BC: My former publisher’s market research has repeatedly shown that in general, conservative Christian women don’t want to read about actors, sports stars, recording artists, and the like because those people are widely perceived as “hard-living” and unfaithful. I believed I’d written Jackson Bell in a way that would appeal to readers, but my editor was still compelled to “pass” on the project. Almost immediately, I was struck by the idea of self-publishing. My readers kept asking for longer books, and here was my chance to give them one. I would also be free to subtly depict the physical attraction between my hero and heroine without having to worry about those lines ending up on the cutting-room floor. I broke several more of my old publisher’s rules, and had a blast doing it. I was no longer writing for their audience, but solely for my own, and that was tremendously exciting. So this turned out to be a completely different book than it would have been had my editor bought the proposal. The story is bigger and more real, and I couldn’t be more satisfied!

Since I was previously published by Love Inspired, a huge name in Christian romance, some people have asked why I didn’t hire an agent to shop this story to the other Christian publishing houses. That simply never occurred to me. Self-publishing felt so right that I just never stopped to consider any other option.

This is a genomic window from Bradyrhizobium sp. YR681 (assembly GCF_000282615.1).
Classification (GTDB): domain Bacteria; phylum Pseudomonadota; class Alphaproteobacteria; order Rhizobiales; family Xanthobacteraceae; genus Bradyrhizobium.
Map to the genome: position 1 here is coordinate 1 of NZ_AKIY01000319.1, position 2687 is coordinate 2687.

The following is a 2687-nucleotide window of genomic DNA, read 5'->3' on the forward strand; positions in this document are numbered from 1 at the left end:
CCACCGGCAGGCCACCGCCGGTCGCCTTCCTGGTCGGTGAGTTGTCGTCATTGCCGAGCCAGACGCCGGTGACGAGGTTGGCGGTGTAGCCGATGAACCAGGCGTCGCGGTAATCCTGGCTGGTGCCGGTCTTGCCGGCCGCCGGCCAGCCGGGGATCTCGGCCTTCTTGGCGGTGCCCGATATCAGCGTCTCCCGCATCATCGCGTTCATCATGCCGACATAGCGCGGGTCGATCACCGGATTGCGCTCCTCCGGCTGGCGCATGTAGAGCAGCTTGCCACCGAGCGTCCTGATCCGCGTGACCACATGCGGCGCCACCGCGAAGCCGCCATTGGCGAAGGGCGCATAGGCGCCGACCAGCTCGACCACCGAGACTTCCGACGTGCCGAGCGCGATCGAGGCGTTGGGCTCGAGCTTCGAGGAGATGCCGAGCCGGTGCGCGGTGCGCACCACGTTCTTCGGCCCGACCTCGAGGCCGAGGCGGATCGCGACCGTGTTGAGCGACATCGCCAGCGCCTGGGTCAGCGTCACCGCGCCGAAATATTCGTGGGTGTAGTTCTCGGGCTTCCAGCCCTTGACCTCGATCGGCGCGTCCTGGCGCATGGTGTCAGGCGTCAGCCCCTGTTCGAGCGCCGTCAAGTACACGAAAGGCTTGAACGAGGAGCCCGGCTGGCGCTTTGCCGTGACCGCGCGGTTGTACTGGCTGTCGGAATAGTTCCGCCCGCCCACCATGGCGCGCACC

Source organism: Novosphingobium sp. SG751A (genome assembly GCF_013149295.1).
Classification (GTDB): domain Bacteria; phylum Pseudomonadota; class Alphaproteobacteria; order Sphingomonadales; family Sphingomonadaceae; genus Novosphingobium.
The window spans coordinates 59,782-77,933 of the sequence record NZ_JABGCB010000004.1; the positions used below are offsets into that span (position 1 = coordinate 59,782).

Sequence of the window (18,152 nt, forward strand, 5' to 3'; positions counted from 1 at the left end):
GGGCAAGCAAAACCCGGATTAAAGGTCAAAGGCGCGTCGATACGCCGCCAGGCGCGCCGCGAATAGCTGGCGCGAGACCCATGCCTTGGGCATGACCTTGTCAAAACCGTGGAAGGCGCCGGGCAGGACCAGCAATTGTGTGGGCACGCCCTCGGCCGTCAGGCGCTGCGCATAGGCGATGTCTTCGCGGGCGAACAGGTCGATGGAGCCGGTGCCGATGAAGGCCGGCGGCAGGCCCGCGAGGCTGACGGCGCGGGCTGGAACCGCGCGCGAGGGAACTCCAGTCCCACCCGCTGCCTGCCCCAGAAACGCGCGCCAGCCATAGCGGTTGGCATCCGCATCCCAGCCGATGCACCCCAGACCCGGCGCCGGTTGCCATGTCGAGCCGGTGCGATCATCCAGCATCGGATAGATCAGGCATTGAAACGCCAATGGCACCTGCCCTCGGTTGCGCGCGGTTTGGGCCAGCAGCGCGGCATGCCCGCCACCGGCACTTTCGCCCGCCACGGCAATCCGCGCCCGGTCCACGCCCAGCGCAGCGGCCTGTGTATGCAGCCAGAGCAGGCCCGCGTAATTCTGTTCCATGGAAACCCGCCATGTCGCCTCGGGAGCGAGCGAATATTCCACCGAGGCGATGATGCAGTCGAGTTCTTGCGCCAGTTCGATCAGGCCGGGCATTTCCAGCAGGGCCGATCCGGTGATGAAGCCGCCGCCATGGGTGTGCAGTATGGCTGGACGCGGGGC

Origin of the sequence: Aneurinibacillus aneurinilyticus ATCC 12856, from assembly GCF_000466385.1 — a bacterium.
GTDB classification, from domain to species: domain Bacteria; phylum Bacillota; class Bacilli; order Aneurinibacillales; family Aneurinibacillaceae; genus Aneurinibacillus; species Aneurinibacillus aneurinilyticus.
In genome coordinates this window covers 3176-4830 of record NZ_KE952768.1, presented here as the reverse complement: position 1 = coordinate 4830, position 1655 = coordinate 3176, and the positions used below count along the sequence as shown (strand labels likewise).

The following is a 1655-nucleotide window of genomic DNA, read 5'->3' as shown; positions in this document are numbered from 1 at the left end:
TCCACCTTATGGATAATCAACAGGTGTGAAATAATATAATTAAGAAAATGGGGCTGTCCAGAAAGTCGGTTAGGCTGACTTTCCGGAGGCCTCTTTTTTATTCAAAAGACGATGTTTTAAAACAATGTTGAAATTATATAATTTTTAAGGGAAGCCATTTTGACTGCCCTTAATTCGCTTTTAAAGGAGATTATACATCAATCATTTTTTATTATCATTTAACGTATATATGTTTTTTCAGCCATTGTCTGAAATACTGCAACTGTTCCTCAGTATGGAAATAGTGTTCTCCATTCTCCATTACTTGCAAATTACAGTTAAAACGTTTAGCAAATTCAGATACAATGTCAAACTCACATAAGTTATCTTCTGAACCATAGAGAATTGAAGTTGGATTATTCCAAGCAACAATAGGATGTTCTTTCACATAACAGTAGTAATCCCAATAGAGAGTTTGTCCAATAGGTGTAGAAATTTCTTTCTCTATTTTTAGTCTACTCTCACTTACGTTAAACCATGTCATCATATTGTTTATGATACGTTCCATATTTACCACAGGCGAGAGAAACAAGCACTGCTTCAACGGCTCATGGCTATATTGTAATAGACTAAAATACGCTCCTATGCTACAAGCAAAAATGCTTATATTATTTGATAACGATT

I’m glad you made that choice. IMO, this was a story that deserved to be told. Brenda, thanks for two things: for writing such a terrific book and for sharing some of your heart for the story.

Potential fans and good-story-lovers, get HER MINNESOTA MAN at one of the links here:

Wednesday, June 06, 2012

Readers, You Are Blessed

After all, gentle Reader, your job is merely to pick up, in whatever medium suits your fancy, and read what we labor and fuss and obsess about -- BOOKS.

You needn't worry about the industry. You are free not to care about what it's becoming during this time of transition. You couldn't care less about guidelines, imprimaturs, Themes We Cannot Write About, agents, editors, committees...

You get the drift. Your job is to borrow or buy and read, and hopefully enjoy.

Let's just state that it's not quite that easy from this side of the keyboard. Recently a dear friend and mine own mentor submitted a book for approval by a Catholic organization. They declined, for reasons I won't go into in huge detail.

Suffice it to say that because she omitted a minor plot point, it nuked the entire book in their eyes. Something that wasn't even necessarily addressed, but had to be in there because, let's face it...

...Christians are stupid. If every last thing isn't spelled out, we might tear our clothing, set our hair on fire, and run off screaming into the night in some wild midnight ride of apostasy.

Dear readers, all three of you -- Christians are not dumb. If one of my characters makes a mistake in my book, does that really mean my readers will scratch their heads and say, "Oh, Kinnard's character did this -- that must mean it's okay! Think I will go forth and do likewise!"

We're smarter than that. It's high time the industry gave us maybe an ounce of credit for it.